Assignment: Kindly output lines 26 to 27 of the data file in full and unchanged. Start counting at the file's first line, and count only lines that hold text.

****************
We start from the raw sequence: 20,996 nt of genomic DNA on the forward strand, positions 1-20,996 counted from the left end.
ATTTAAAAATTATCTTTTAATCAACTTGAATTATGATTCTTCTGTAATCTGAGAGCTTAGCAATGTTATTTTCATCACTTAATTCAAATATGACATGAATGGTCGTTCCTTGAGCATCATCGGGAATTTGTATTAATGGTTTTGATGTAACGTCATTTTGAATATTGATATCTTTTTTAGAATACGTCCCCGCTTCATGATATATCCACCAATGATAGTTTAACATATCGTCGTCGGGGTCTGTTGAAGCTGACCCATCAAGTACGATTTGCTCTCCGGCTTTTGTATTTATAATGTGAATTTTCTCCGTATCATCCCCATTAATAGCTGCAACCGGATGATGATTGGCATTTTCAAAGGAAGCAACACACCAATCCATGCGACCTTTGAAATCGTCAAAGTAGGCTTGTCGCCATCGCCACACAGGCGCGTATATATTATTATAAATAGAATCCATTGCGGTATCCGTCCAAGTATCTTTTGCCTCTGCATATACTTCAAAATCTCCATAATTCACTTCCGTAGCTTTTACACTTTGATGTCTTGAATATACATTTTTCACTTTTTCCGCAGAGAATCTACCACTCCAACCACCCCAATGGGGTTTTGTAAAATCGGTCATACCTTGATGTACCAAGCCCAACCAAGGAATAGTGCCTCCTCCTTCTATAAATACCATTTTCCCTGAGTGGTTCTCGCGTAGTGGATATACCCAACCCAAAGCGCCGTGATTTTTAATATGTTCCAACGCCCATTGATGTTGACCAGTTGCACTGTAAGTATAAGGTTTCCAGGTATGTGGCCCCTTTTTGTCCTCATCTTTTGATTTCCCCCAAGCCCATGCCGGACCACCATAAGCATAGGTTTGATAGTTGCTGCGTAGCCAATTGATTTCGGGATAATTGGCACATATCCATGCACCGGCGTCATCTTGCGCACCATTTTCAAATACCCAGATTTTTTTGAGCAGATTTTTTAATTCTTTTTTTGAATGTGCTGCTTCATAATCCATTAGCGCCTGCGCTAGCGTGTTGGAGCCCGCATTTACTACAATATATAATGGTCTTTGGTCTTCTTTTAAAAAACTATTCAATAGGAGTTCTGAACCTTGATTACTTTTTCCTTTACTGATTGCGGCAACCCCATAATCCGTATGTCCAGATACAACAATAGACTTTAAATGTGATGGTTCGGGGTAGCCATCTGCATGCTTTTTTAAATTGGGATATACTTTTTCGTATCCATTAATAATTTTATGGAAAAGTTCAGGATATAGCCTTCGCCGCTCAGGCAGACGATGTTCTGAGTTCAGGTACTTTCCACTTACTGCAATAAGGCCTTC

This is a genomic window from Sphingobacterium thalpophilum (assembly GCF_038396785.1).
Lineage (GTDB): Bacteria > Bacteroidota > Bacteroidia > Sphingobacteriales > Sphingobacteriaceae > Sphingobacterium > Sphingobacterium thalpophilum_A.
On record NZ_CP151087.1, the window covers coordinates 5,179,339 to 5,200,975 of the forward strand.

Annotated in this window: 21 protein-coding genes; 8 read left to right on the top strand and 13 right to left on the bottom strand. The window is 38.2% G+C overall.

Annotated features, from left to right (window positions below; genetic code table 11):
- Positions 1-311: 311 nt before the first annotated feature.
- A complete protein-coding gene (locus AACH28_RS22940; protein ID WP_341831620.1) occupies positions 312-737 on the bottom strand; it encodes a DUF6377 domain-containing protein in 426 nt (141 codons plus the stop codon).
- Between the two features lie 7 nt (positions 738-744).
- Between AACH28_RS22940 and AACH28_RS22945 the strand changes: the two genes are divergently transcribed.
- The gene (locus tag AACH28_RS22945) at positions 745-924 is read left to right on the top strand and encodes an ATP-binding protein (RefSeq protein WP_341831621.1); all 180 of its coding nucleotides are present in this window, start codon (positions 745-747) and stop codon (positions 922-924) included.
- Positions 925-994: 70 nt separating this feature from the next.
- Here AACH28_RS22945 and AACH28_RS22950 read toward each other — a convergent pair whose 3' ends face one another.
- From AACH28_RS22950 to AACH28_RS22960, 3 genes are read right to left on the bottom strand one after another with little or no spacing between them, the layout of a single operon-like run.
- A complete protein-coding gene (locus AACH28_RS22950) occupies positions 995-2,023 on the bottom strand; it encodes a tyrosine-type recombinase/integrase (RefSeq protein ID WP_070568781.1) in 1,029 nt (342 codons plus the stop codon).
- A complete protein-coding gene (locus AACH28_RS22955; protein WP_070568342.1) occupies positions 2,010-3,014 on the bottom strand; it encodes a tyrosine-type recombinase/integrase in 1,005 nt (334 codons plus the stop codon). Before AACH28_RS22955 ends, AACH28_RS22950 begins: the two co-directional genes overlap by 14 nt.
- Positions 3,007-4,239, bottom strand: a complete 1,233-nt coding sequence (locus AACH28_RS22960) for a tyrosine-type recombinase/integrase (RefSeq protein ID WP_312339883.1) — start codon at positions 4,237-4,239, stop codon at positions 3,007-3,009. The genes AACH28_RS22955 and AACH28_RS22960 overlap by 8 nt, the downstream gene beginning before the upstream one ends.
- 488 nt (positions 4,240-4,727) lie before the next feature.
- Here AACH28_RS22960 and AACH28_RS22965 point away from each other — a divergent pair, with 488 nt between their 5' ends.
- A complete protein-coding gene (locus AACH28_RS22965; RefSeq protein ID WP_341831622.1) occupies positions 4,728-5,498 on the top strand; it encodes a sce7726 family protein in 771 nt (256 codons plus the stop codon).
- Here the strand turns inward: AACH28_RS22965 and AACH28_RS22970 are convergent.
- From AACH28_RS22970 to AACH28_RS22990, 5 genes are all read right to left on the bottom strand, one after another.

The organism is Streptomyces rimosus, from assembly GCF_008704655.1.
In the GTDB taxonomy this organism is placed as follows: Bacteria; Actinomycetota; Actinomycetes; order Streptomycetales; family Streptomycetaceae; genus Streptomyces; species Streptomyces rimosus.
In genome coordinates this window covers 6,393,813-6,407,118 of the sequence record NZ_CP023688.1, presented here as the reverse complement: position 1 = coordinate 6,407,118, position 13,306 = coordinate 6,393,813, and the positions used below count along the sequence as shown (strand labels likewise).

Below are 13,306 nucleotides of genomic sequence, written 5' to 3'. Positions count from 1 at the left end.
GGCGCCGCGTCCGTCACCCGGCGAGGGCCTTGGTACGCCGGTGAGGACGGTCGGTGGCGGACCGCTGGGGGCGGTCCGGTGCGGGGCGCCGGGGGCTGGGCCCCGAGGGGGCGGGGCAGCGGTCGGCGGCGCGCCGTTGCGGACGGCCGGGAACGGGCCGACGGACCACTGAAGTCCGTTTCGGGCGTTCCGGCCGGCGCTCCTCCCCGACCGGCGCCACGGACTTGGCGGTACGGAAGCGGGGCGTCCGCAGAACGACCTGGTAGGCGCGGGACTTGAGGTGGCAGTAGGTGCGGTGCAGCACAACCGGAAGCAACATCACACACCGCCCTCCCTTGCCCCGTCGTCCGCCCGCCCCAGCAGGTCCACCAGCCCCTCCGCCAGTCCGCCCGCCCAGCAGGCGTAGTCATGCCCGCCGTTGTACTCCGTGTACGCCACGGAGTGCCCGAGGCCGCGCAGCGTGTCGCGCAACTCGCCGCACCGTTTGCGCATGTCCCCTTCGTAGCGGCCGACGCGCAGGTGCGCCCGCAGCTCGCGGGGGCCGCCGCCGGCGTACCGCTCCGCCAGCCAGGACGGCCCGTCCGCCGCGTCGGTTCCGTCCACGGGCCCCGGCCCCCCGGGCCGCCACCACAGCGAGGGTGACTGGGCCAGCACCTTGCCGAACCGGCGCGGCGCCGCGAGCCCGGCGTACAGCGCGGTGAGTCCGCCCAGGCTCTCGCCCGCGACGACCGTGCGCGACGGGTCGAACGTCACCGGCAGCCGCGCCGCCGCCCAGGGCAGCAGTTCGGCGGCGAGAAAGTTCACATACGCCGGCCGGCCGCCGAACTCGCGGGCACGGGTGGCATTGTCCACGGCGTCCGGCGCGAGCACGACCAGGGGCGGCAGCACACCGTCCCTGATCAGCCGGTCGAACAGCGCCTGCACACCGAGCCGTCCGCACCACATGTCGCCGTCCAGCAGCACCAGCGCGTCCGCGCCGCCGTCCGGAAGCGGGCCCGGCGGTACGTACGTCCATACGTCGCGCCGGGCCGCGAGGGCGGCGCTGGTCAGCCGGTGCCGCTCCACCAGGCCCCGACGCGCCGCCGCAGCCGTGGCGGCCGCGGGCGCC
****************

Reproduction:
In genome coordinates this window covers 6,393,813-6,407,118 of the sequence record NZ_CP023688.1, presented here as the reverse complement: position 1 = coordinate 6,407,118, position 13,306 = coordinate 6,393,813, and the positions used below count along the sequence as shown (strand labels likewise).

Below are 13,306 nucleotides of genomic sequence, written 5' to 3'. Positions count from 1 at the left end.